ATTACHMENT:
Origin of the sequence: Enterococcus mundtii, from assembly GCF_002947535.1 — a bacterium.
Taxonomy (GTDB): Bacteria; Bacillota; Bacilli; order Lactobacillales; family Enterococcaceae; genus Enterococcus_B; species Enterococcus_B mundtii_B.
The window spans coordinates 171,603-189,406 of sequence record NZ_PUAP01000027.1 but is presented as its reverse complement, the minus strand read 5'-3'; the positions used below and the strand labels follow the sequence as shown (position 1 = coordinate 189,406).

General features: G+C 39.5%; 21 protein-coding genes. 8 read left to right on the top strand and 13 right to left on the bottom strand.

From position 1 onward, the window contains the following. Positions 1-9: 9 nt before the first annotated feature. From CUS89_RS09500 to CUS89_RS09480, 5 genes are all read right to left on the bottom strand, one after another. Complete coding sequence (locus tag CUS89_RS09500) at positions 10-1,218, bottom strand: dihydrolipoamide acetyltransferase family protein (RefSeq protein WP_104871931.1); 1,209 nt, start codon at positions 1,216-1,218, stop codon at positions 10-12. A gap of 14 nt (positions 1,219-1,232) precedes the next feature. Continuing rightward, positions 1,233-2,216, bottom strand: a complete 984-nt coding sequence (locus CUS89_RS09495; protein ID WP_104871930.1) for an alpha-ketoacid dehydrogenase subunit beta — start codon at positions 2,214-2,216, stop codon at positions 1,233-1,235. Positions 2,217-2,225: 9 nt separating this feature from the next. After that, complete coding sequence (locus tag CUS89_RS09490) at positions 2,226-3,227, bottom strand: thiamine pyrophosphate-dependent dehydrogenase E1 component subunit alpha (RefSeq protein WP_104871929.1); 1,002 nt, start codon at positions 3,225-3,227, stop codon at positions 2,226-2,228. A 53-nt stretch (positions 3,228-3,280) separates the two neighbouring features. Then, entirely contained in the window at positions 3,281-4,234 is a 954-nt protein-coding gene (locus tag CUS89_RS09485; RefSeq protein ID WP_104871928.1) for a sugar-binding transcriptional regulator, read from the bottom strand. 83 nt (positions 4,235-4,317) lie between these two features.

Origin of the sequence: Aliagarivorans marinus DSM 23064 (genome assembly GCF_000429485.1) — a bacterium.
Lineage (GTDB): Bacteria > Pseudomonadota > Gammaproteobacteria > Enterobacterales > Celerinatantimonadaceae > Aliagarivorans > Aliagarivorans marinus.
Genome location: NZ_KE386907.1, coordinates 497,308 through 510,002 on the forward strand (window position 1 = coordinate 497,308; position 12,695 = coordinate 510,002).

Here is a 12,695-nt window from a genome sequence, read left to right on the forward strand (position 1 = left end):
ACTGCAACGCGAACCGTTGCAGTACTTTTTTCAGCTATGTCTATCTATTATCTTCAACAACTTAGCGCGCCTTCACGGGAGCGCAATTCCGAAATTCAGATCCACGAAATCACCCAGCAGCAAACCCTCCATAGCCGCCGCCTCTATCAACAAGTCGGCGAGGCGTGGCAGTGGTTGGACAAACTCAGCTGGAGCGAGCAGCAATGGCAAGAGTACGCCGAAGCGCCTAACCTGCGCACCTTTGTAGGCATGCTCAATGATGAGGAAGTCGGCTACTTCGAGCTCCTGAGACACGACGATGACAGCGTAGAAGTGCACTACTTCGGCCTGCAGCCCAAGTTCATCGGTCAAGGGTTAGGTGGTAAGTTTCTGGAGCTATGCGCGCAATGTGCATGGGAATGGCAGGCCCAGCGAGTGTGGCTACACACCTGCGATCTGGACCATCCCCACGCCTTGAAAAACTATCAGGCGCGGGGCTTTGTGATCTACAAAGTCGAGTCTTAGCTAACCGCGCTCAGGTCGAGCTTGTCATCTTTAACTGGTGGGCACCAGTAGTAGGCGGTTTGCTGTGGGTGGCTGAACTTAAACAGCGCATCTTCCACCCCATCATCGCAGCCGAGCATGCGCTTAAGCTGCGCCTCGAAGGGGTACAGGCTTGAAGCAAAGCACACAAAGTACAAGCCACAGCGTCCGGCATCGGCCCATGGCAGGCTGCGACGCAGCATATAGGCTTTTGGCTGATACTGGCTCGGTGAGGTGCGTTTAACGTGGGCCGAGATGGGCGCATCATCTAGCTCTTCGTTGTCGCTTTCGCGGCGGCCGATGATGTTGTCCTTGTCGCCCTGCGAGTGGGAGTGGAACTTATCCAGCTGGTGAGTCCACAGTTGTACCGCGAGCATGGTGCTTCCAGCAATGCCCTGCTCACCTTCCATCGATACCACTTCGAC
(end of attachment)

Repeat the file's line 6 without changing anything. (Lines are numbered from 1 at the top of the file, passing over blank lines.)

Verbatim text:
Origin of the sequence: Aliagarivorans marinus DSM 23064 (genome assembly GCF_000429485.1) — a bacterium.